Nerite Snail – Habitat, Care, Feeding, Tank Size, Breeding

Nerite snails are excellent cleaner pets, and they will graze on the algae in your aquarium as they move around. The snails are part of the Neritidae family, which has more than 200 species.

Although most of the snails inhabit marine waters in the wild, they have adapted to freshwater in captivity.


There are different varieties of the nerite snail, each with its colors and patterns. Some common nerites include:

Zebra nerite snails

The zebra nerite ranks as the most prolific in the aquarium trade, and it displays black and yellow stripes across its shell that point to the middle of the coil. Some varieties show irregular and thick stripes, while others have thin stripes that resemble pinstripes. The shade of the stripes can also vary between individuals.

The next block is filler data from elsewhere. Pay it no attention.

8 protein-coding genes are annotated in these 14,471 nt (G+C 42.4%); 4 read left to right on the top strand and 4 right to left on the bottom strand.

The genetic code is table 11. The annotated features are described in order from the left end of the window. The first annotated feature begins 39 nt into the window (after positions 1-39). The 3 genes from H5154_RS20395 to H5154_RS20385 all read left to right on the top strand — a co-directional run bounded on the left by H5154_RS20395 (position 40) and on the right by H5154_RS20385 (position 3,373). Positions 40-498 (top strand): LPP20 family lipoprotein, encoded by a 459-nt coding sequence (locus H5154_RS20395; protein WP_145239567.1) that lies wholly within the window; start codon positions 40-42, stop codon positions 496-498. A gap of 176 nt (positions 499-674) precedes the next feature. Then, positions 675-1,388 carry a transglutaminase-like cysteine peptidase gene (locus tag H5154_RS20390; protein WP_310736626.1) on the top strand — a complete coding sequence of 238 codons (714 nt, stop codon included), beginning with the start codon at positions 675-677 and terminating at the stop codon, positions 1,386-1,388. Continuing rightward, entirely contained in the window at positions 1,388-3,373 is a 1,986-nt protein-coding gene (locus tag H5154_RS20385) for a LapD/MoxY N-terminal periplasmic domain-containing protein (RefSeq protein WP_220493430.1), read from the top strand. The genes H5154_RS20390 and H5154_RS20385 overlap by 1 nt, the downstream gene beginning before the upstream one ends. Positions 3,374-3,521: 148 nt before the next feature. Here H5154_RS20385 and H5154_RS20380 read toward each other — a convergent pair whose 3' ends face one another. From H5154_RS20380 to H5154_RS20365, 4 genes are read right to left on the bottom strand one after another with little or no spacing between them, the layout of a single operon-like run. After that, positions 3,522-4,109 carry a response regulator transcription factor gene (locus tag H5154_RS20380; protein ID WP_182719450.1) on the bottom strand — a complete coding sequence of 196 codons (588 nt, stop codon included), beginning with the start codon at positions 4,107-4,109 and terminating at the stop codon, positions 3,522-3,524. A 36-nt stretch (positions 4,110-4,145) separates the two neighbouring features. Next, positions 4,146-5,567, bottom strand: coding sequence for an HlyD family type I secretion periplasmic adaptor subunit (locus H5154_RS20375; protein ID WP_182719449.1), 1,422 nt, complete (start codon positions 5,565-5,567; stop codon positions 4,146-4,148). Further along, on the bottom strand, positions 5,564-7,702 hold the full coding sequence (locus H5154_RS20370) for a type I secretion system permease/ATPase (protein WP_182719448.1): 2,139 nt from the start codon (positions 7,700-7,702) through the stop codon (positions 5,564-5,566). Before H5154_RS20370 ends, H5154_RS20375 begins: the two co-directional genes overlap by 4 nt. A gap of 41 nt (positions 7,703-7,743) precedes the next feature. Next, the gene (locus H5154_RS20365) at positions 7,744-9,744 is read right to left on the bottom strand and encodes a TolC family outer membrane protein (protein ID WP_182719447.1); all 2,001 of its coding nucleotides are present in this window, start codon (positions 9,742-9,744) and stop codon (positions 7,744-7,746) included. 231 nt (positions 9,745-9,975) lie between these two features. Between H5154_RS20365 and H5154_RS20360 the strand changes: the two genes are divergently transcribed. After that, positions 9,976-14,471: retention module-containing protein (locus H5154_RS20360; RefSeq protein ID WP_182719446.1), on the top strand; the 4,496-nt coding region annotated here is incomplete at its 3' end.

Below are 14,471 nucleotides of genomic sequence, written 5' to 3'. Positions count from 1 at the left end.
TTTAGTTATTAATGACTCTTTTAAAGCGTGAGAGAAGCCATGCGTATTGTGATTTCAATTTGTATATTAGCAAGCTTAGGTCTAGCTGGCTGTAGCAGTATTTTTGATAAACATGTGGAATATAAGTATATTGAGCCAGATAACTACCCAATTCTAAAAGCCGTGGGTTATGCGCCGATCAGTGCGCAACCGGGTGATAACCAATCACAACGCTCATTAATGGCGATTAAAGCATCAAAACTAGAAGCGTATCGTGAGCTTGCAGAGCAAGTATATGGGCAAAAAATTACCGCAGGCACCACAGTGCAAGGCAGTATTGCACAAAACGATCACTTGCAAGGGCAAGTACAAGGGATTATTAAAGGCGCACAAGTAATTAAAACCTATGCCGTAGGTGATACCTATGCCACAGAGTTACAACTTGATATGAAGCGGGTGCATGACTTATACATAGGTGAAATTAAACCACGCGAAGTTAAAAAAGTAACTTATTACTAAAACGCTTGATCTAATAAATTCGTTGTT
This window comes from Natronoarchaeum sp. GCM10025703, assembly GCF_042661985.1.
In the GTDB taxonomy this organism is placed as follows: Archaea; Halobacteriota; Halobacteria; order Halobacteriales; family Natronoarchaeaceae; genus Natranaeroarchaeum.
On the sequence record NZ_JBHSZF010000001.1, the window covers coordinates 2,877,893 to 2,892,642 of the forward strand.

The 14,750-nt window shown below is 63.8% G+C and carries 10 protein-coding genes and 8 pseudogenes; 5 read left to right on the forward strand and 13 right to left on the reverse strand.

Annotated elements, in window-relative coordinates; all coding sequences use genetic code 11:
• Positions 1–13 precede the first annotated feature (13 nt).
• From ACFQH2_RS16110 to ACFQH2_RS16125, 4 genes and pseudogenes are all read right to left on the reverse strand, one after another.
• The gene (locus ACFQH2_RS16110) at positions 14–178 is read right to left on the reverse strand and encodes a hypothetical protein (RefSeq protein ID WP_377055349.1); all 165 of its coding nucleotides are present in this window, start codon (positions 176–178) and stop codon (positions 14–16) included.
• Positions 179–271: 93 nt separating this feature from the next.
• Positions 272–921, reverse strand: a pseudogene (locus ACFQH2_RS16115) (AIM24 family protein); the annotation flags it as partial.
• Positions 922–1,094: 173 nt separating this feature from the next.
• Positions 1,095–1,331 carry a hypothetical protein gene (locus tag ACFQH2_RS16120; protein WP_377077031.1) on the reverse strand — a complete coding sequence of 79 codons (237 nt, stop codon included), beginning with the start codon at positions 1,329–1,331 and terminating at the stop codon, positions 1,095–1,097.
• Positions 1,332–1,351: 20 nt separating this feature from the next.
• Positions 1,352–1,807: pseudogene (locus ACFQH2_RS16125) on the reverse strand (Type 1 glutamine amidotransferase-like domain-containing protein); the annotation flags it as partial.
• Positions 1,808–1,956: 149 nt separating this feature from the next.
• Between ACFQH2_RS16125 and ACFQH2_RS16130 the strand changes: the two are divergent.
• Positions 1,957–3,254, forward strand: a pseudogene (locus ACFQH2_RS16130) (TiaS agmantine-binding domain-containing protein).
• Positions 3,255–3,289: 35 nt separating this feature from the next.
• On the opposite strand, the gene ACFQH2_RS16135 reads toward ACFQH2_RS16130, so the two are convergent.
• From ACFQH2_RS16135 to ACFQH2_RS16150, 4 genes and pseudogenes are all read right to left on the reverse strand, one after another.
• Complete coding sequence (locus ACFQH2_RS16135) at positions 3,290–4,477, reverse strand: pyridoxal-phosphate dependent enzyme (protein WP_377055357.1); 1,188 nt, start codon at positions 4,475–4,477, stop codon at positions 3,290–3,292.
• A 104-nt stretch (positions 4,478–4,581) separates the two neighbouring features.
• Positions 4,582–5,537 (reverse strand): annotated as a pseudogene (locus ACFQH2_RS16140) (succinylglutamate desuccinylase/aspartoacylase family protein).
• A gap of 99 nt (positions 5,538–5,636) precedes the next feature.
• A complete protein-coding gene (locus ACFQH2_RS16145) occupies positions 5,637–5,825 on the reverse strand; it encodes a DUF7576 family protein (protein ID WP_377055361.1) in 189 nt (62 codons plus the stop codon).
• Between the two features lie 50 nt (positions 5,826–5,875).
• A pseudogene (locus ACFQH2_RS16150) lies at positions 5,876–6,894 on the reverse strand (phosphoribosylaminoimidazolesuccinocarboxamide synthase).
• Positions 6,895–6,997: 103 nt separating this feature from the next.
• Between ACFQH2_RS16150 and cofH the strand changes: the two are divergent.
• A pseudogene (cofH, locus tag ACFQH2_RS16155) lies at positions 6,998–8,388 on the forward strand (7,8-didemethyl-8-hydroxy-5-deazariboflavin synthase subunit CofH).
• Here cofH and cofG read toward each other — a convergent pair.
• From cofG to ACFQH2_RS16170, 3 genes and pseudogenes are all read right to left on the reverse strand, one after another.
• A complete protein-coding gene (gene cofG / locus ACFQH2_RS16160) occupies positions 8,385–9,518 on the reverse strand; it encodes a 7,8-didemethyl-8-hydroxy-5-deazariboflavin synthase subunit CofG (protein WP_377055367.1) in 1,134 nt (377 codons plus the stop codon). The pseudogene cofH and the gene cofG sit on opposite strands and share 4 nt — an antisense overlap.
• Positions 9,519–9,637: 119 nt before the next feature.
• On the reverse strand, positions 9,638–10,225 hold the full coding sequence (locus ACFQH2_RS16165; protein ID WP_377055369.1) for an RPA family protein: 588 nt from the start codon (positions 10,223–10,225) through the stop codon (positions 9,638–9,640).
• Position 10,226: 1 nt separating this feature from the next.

Tiger nerite snails

Tiger nerites have a vibrant orange color. Its stripes resemble those of the zebra snails, but they are more jagged. The shell of these snails is punctuated by dark brown areas that form patterns similar to tiger stripes.

Black racer nerite snails

Black racer nerite snails can be easily spotted because of their ebony shell that has black, gold, or dark grey regions.

Olive nerite snails

Olive nerites are named for their olive-green bodies, and most of them lack a pattern on their shells. This coloration allows the snails to blend in with the vegetation in their native habitats.

Horned Nerite snails

These snails have thick black and yellow stripes, but they are mostly known for the short thorn-like tentacles that protrude from their shells.